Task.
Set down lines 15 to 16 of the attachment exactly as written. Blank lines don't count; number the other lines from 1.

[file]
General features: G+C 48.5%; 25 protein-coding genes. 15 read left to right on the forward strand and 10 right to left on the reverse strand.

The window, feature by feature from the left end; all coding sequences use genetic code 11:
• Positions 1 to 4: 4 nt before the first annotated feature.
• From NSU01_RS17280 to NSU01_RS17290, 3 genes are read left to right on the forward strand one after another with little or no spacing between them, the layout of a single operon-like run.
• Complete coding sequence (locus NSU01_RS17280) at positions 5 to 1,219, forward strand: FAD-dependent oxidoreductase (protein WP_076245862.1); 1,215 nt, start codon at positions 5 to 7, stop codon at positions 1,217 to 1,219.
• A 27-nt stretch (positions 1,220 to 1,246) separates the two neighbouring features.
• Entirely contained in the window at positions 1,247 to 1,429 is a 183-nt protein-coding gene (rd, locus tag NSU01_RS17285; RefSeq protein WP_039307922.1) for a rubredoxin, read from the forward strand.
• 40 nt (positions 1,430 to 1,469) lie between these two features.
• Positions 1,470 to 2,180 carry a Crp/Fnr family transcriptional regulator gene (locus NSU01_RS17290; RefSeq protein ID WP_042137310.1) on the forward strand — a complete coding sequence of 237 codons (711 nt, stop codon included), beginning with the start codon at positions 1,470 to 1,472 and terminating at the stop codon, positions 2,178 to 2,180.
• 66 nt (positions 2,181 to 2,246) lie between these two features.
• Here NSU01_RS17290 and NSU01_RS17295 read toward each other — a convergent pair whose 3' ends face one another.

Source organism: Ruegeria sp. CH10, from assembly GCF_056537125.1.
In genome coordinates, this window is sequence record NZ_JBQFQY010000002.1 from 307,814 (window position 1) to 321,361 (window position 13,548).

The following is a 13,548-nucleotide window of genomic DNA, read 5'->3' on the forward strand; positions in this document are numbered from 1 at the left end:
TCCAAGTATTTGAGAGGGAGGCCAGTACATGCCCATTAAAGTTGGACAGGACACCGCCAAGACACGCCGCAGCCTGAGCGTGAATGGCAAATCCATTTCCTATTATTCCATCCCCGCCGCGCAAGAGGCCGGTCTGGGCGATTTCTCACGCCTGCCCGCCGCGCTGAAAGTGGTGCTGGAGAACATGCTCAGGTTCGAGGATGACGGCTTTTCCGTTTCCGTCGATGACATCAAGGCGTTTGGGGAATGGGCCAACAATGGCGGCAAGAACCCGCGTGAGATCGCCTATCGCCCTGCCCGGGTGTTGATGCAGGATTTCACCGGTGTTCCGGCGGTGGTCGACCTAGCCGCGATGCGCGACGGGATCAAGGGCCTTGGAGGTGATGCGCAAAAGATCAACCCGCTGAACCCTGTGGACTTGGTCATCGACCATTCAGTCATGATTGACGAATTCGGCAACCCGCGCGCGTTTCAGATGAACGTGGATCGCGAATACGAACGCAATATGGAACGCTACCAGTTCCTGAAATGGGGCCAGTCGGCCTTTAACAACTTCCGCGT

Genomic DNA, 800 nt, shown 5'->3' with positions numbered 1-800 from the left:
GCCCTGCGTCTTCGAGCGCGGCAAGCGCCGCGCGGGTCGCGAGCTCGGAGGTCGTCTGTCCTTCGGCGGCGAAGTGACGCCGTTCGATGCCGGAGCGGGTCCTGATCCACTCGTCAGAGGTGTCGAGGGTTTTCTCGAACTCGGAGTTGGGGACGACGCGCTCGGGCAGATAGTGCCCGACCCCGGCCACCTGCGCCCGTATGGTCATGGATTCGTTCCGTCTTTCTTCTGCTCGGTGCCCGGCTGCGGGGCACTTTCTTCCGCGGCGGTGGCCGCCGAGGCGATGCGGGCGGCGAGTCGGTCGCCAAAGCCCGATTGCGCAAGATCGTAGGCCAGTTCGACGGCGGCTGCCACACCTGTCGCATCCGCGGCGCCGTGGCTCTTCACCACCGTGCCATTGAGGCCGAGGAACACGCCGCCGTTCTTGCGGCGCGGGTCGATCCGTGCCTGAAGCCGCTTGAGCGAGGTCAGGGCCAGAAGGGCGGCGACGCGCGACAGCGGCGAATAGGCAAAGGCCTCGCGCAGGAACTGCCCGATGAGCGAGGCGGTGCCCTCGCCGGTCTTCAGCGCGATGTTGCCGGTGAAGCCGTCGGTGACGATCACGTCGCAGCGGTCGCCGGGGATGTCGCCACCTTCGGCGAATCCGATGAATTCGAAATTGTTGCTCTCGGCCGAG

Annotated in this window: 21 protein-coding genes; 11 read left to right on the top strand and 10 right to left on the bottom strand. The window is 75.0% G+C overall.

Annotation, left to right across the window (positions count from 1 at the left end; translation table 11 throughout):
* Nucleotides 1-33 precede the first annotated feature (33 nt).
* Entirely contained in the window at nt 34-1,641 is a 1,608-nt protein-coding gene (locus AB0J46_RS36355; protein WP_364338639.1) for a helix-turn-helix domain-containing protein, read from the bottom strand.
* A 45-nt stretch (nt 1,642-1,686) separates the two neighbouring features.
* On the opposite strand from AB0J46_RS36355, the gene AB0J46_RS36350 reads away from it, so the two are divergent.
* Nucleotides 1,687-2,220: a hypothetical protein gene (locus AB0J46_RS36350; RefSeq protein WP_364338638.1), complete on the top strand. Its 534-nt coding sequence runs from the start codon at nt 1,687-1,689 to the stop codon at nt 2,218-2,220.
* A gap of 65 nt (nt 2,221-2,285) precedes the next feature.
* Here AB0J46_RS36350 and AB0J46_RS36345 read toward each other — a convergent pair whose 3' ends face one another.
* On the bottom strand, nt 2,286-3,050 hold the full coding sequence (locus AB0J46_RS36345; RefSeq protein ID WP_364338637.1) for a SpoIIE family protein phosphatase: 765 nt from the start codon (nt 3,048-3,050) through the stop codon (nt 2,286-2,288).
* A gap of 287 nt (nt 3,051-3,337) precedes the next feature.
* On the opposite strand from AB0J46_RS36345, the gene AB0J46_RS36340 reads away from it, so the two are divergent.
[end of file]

TCCAAGTATTTGAGAGGGAGGCCAGTACATGCCCATTAAAGTTGGACAGGACACCGCCAAGACACGCCGCAGCCTGAGCGTGAATGGCAAATCCATTTCCTATTATTCCATCCCCGCCGCGCAAGAGGCCGGTCTGGGCGATTTCTCACGCCTGCCCGCCGCGCTGAAAGTGGTGCTGGAGAACATGCTCAGGTTCGAGGATGACGGCTTTTCCGTTTCCGTCGATGACATCAAGGCGTTTGGGGAATGGGCCAACAATGGCGGCAAGAACCCGCGTGAGATCGCCTATCGCCCTGCCCGGGTGTTGATGCAGGATTTCACCGGTGTTCCGGCGGTGGTCGACCTAGCCGCGATGCGCGACGGGATCAAGGGCCTTGGAGGTGATGCGCAAAAGATCAACCCGCTGAACCCTGTGGACTTGGTCATCGACCATTCAGTCATGATTGACGAATTCGGCAACCCGCGCGCGTTTCAGATGAACGTGGATCGCGAATACGAACGCAATATGGAACGCTACCAGTTCCTGAAATGGGGCCAGTCGGCCTTTAACAACTTCCGCGT

Genomic DNA, 800 nt, shown 5'->3' with positions numbered 1-800 from the left: